This is what happens when you go to bed late, wake up late, turn over and go back to sleep at least three times when you should have got up and written a blog but now have no time to transcribe either of the long blog chats you have sitting inside your iPhone.
My blog ends up as extracts from my diary in 1999.
I had a drink with a workmate.
Biting into a bacon and lettuce bap, his front crowns came out: three linked false teeth.
He tried to stick them back in with chewing gum borrowed from the barman – to no avail.
He borrowed a rubber band from me and tried to strap them to the rest of his teeth, as with a dental brace – to no avail.
He eventually went to the toilet and stuffed paper behind his upper lip so that the pressure forced the teeth back in place, preventing them from pushing forward and out.
I spent the afternoon with a friend. Her husband was there and, if I did not know him, I guess I would have thought he had been an alcoholic who had been damaged by drink. He was full of little mannerisms: scratching by the side of his ear, moving his mouth oddly, altering the open-ness of his eyes and occasionally slightly grimacing with his mouth. The last, I think, is probably a sight of too much cocaine use as it does something to the gums.
My friend told me he was drinking heavily: something like half a bottle of spirits every day. My friend mentioned divorce to him again a few weeks ago but he, in effect, just ignored it.
He has always been intellectually arrogant – something I presume the cocaine would only accentuate. He has told her that he thinks, if he put his mind to it, he could go into politics and become Prime Minister within 10 years. At home, he has a lot of nose problems – there is a lot of snorting and sniffing and clearing of nasal passages.
In the evening, I talked to a chum I had arranged to see a chat with at the Union Chapel in Islington. The chat is by former cannabis smuggler Howard Marks and former-US criminal-turned-Reservoir Dogs actor and crime novelist Edward Bunker. My chum said he was “getting cold feet about going” because he was having moral qualms about giving the £12.50 ticket fee to “such terrible people”.
I said I had gone to lots of countries with appalling regimes. And we both paid council tax which partly went to the Metropolitan Police, some of whom are simply selling heroin in the streets of South London – probably Brixton, where he lives.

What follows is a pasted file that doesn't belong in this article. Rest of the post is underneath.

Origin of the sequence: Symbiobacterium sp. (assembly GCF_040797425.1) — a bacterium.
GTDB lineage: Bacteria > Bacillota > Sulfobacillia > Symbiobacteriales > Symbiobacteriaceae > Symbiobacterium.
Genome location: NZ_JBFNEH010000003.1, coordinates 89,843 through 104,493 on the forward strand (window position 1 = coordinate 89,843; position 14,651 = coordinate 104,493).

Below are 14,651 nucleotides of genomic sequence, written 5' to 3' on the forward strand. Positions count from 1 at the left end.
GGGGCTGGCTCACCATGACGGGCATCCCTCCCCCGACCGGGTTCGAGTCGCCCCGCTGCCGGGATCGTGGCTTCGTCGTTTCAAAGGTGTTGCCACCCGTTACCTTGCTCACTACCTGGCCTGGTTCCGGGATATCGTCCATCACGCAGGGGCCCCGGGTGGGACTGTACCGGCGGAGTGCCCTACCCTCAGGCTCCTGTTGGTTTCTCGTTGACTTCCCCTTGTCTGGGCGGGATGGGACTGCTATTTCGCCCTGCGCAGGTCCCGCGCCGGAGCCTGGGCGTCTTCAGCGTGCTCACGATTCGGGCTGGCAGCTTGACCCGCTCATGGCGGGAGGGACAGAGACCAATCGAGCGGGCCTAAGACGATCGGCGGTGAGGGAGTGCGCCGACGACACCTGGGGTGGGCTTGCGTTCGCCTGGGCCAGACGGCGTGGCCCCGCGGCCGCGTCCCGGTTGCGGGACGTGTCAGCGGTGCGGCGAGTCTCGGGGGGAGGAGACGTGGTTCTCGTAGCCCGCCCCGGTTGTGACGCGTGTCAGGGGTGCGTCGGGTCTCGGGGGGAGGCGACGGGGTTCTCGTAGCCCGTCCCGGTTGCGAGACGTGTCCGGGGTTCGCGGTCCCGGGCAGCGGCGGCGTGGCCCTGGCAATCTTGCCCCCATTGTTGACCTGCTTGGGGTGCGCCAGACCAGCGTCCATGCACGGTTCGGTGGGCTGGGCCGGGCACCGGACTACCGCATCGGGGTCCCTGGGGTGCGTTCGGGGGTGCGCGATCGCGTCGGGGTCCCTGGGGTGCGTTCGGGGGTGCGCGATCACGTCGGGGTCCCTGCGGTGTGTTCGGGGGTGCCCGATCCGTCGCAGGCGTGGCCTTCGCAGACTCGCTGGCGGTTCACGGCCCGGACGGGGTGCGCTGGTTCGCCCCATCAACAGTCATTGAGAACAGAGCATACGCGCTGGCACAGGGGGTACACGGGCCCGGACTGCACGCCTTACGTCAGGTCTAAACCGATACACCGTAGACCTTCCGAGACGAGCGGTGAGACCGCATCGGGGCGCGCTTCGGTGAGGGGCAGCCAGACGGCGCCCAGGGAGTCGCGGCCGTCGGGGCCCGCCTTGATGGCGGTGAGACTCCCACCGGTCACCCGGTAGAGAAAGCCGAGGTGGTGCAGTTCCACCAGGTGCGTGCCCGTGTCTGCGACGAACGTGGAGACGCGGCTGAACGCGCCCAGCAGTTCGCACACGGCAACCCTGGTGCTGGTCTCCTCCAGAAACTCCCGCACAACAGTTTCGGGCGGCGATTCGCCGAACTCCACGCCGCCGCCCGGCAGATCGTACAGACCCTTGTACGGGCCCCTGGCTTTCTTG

In the evening, I went to the Unity Chapel in Islington. Without my chum, but with someone else. It was full with perhaps 300 people.
Howard Marks shambled on stage and his clothes and face shambled on with him: a black shirt and dark-grey trousers, all hanging in folds – and the skin of his face hanging slightly in folds too, as if all three were very slightly too big for him.
He said the most cash he had ever been given at any one time was in dollars but equivalent to £2 million.
He spoke in a strong Welsh accent and seemed much the worse for wear from years of drugs. Occasionally, he would giggle slightly in a drunken/druggy way then recover himself and carry on; often he would go off at tangents, sometimes forgetting where he had started.
Edward Bunker was very neatly dressed in a very light grey suit with cream shirt and red tie. His movements were slow and starched with occasional barely- perceptible jerks. His pale, slightly pastry-coloured pink face was immovable and it looked as if his eyes were permanently closed: you could see no whites in them.
When Marks and Bunker sat down together after the interval for a question-and-answer session, the difference was even more obvious. Marks was basically a druggy man who had slipped into smuggling which happened to be criminal; Bunker was a career criminal. Marks was visibly smoking a big fat spliff on stage, Bunker seemed to be on something darker, stronger and more internal.